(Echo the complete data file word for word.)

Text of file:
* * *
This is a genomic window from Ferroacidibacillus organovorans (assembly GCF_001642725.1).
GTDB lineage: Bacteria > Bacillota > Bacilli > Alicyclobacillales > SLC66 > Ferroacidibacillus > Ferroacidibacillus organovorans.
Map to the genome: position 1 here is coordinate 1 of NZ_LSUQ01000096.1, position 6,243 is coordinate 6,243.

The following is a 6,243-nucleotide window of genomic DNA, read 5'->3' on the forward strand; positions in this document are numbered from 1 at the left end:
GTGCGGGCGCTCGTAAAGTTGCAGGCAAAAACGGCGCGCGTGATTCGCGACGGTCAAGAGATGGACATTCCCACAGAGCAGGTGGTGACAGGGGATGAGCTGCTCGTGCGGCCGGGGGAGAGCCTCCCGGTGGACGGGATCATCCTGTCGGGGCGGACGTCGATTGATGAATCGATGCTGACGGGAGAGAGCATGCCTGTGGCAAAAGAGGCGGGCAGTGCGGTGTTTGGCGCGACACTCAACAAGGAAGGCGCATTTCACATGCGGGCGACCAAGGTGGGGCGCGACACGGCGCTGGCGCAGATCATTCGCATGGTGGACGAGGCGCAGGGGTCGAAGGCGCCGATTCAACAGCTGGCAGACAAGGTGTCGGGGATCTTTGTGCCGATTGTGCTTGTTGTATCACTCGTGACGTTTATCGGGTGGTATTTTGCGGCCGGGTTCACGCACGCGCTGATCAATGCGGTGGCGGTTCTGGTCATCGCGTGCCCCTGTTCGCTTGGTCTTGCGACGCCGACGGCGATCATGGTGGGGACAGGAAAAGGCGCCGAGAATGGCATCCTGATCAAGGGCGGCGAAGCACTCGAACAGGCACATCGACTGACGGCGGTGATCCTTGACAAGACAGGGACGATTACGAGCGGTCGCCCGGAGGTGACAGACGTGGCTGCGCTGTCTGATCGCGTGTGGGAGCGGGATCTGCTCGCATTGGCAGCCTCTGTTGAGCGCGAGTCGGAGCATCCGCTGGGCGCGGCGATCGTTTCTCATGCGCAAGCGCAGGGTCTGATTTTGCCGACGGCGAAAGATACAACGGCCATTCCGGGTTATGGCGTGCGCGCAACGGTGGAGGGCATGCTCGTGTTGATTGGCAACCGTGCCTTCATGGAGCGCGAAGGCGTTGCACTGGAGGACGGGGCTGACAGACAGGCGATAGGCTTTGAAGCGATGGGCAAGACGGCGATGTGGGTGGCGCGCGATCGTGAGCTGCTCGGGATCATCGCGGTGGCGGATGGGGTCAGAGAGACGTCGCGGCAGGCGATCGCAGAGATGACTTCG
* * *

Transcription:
This is a genomic window from Ferroacidibacillus organovorans (assembly GCF_001642725.1).
GTDB lineage: Bacteria > Bacillota > Bacilli > Alicyclobacillales > SLC66 > Ferroacidibacillus > Ferroacidibacillus organovorans.
Map to the genome: position 1 here is coordinate 1 of NZ_LSUQ01000096.1, position 6,243 is coordinate 6,243.

The following is a 6,243-nucleotide window of genomic DNA, read 5'->3' on the forward strand; positions in this document are numbered from 1 at the left end:
GTGCGGGCGCTCGTAAAGTTGCAGGCAAAAACGGCGCGCGTGATTCGCGACGGTCAAGAGATGGACATTCCCACAGAGCAGGTGGTGACAGGGGATGAGCTGCTCGTGCGGCCGGGGGAGAGCCTCCCGGTGGACGGGATCATCCTGTCGGGGCGGACGTCGATTGATGAATCGATGCTGACGGGAGAGAGCATGCCTGTGGCAAAAGAGGCGGGCAGTGCGGTGTTTGGCGCGACACTCAACAAGGAAGGCGCATTTCACATGCGGGCGACCAAGGTGGGGCGCGACACGGCGCTGGCGCAGATCATTCGCATGGTGGACGAGGCGCAGGGGTCGAAGGCGCCGATTCAACAGCTGGCAGACAAGGTGTCGGGGATCTTTGTGCCGATTGTGCTTGTTGTATCACTCGTGACGTTTATCGGGTGGTATTTTGCGGCCGGGTTCACGCACGCGCTGATCAATGCGGTGGCGGTTCTGGTCATCGCGTGCCCCTGTTCGCTTGGTCTTGCGACGCCGACGGCGATCATGGTGGGGACAGGAAAAGGCGCCGAGAATGGCATCCTGATCAAGGGCGGCGAAGCACTCGAACAGGCACATCGACTGACGGCGGTGATCCTTGACAAGACAGGGACGATTACGAGCGGTCGCCCGGAGGTGACAGACGTGGCTGCGCTGTCTGATCGCGTGTGGGAGCGGGATCTGCTCGCATTGGCAGCCTCTGTTGAGCGCGAGTCGGAGCATCCGCTGGGCGCGGCGATCGTTTCTCATGCGCAAGCGCAGGGTCTGATTTTGCCGACGGCGAAAGATACAACGGCCATTCCGGGTTATGGCGTGCGCGCAACGGTGGAGGGCATGCTCGTGTTGATTGGCAACCGTGCCTTCATGGAGCGCGAAGGCGTTGCACTGGAGGACGGGGCTGACAGACAGGCGATAGGCTTTGAAGCGATGGGCAAGACGGCGATGTGGGTGGCGCGCGATCGTGAGCTGCTCGGGATCATCGCGGTGGCGGATGGGGTCAGAGAGACGTCGCGGCAGGCGATCGCAGAGATGACTTCG